18 Data Analysis Data Sets –WSA_WSA IBI—is the WSA dataset processed through the WSA IBI (Courtesy of Versar, Inc. and USEPA, OWOW) –WSA_Ok IBI—is the WSA dataset processed through the Oklahoma IBI –OK_Ok IBI—is the OK dataset processed through the Oklahoma IBI Oklahoma IBI –Metrics are Taxa Richness, EPT Taxa Richness, EPT Abundance, Modified Hilsenhoff Biotic Index, EPT/Chironomidae Proportion, Percent Dominant Taxa, and Shannon-Weaver Diversity –5 condition classes including Reference (Good), Non-impaired (Good), Slightly Impaired (Fair), Moderately Impaired (Poor), and Severely Impaired (Poor)

19 Data Analysis (continued) Data Analysis –Evaluate relationships of Indices of Biotic Integrity (IBIs) –Evaluate relationships of condition class assessment –Evaluate relationships of pass-fail assessment –Make comparisons of IBI scores to some habitat and land use metrics –Look at some simple boxplots of data to see where some variation may exist Data Issues –Subsample counts not standardized between datasets –Taxonomic resolution –Did not compare Oklahoma Data to NSA IBI –Sample size is small –Data collection issues including sample handling and weather –Oklahoma IBI is well used but application of reference was a first run –Do no look at biological condition gradient in this analysis Draft Interim Comparability Study Versar, Inc. and USEPA OW

20 Relationships of Indices of Biotic Integrity (IBIs) Value of r 2 for Oklahoma Low Gradient Stream Data –WSA_Ok IBI vs. Ok_Ok IBI0.20 –WSA_WSA IBI vs. WSA_Ok IBI0.68 –WSA_WSA IBI vs. OK_Ok IBI0.28 Draft Interim Comparability Study Versar, Inc. and USEPA OW

21 Comparison of WSA_OK IBI and OK_OK IBI Scores to Various Habitat Metrics

22 Comparison of WSA_OK IBI and OK_OK IBI Scores to Several Land Use Metrics RHUM0—% of human land use at the site RAGT0—% of total agricultural land use at the site POPDENS—population density

23 Relationship of Condition Class Assessment WSA Method/WSA IBI vs. OK Method/OK IBI –Not well compared –8 of 18, or 44% have different class WSA Method/WSA IBI vs. WSA Method/OK IBI –Not well compared –9 of 18, or 50% have different class WSA Method/OK IBI vs. OK Method/OK IBI –Not well compared –9 of 19, or 42% have different class –However, 50% of the divergence is at the Fair/Good classifications Draft Interim Comparability Study Versar, Inc. and USEPA OW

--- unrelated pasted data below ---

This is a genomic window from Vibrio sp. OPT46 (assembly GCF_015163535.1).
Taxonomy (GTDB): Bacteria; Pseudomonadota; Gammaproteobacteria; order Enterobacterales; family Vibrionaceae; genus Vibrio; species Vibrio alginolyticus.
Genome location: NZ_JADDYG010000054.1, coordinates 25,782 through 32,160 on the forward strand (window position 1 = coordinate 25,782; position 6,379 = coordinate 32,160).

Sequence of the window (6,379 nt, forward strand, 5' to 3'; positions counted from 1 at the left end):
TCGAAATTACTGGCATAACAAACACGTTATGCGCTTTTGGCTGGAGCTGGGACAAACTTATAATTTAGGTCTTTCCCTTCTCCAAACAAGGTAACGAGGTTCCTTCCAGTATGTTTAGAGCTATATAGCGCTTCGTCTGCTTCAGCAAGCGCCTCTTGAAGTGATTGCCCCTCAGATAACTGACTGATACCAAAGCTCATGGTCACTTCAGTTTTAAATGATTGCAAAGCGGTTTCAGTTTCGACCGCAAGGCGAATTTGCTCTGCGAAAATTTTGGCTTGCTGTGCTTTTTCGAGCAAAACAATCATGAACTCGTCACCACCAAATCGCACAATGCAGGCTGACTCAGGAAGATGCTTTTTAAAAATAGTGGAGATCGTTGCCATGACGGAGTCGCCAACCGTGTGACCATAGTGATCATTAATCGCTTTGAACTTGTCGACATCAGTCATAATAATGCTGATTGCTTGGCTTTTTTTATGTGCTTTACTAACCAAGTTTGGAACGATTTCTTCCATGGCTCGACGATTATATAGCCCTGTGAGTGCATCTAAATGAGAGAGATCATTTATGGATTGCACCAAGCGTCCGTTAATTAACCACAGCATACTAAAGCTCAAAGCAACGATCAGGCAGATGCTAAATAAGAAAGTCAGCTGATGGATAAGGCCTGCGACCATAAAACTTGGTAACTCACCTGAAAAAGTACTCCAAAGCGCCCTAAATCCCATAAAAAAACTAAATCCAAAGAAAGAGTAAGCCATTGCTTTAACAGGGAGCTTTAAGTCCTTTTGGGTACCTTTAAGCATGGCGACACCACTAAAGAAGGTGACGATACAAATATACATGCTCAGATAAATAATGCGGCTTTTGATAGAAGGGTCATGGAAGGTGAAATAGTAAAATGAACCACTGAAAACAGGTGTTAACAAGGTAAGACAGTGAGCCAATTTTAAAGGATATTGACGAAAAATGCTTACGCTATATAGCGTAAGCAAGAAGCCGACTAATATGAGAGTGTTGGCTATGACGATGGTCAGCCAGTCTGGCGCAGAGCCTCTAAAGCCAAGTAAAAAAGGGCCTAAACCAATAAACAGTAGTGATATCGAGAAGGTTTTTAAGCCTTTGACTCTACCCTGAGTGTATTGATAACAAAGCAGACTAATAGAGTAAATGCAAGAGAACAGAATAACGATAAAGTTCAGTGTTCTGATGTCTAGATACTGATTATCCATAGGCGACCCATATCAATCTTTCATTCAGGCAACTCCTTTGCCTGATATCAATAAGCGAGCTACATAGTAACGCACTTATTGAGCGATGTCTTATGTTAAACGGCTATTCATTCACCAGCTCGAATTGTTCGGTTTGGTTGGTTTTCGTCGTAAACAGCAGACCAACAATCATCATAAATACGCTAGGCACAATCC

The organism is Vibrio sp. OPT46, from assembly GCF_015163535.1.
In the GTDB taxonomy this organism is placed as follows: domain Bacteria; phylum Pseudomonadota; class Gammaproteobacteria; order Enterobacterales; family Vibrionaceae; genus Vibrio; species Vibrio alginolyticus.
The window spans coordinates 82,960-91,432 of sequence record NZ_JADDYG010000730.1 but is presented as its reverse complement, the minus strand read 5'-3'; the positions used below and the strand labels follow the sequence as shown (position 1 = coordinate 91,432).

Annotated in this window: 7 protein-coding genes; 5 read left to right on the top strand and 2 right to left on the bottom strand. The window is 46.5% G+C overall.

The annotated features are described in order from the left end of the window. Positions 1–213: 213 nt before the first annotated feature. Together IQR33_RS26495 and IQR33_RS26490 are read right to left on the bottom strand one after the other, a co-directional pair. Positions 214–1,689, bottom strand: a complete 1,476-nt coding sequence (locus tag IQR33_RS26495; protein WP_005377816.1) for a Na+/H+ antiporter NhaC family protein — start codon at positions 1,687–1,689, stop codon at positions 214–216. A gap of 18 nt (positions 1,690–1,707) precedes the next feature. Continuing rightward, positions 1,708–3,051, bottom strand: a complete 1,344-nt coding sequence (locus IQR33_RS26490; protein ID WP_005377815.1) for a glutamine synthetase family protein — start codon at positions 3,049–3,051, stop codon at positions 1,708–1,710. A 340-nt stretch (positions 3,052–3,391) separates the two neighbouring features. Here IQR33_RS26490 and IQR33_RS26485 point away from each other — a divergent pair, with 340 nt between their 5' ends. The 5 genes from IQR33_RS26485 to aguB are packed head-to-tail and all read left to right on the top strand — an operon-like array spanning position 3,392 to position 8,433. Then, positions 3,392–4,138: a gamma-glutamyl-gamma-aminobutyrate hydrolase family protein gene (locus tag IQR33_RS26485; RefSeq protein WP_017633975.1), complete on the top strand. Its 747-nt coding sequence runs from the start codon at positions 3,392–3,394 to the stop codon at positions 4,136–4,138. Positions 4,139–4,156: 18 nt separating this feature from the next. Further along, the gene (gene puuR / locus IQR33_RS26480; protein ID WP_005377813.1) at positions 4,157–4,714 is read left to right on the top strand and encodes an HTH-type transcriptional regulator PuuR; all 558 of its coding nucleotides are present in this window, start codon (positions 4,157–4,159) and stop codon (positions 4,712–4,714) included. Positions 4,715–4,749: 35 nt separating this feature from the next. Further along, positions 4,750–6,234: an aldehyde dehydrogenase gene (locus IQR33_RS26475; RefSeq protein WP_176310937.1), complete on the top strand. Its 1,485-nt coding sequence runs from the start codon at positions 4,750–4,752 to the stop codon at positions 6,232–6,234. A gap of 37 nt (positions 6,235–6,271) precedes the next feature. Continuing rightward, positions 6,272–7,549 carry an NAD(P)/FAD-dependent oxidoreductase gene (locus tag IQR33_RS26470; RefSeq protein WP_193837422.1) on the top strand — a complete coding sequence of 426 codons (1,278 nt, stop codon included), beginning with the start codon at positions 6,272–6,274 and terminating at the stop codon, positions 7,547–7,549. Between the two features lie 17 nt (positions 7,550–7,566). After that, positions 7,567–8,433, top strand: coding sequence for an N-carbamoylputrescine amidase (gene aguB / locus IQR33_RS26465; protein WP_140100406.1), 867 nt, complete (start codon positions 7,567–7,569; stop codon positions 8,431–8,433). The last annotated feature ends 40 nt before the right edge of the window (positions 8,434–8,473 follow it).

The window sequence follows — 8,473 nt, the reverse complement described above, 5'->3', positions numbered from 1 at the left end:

24 Comparison of WSA_OK IBI and OK_OK IBI Condition Classifications to Various Habitat Metrics

25 Comparison of WSA_OK IBI and OK_OK IBI Condition Classifications to Several Land Use Metrics RHUM0—% of human land use at the site RAGT0—% of total agricultural land use at the site POPDENS—population density

26 Relationship of Pass/Fail Assessment WSA Method/WSA IBI vs. OK Method/OK IBI –Not well compared –6 of 18, or 33% have different status –More sites impaired per the WSA IBI WSA Method/WSA IBI vs. WSA Method/OK IBI –Not well compared –5 of 18, or 28% have different status –More sites impaired per the WSA IBI WSA Method/OK IBI vs. OK Method/OK IBI –Well compared –3 of 19, or 16% have different status Draft Interim Comparability Study Versar, Inc. and USEPA OW

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28 Answers??? Do different sampling methods produce similar or different answers? Can the results of different sampling methods be combined to produce a national assessment? The r 2 values between IBI scores show little to some relationship When use different IBI’s see poor comparability between both condition classes and pass/fail designations Using same IBI –See poor comparability at the condition class level but 50% comes at the fair/good classifications –However, when use same IBI see a little better comparability between pass/fail designations –Relationship of datasets to habitat and land use metrics is a mixed bag

29 Answer Is it realistic to expect states to change methods? –No –Not economically feasible –Not politically practical –Most states have developed, adopted and revised methods that fit that state –Are following RBP’s adopted and pushed long ago by the EPA –RBP’s have been used effectively by the states to both screen waterbodies and determine impairment status of streams

30 So where can we go from here? Need to invest money in comparability work Investigate comparability at all levels from sampling techniques to metric and index development In the end need to decide if the same final answer can be obtained Studies need to be more tightly designed and controlled Need to continue developing the good working relationship that came out of the national study and continues into the National Lakes Study

31 Questions?